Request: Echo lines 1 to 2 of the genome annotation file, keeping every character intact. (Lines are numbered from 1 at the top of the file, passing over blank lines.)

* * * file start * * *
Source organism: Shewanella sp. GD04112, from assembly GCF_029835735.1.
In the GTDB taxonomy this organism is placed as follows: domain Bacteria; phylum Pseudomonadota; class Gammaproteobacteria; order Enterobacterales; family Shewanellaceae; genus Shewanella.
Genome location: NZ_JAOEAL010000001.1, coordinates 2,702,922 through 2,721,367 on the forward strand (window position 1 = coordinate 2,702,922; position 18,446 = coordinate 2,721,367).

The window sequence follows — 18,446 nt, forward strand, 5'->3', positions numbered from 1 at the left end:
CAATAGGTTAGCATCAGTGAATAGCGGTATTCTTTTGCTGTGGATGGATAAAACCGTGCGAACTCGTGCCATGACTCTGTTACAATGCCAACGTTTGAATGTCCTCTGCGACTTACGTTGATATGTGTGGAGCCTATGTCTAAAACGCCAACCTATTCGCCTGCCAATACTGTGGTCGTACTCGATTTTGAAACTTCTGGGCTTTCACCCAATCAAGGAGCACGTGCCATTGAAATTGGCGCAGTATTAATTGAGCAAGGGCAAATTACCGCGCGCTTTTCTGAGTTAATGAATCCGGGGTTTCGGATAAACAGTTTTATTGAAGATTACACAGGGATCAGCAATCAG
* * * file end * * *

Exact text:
Source organism: Shewanella sp. GD04112, from assembly GCF_029835735.1.
In the GTDB taxonomy this organism is placed as follows: domain Bacteria; phylum Pseudomonadota; class Gammaproteobacteria; order Enterobacterales; family Shewanellaceae; genus Shewanella.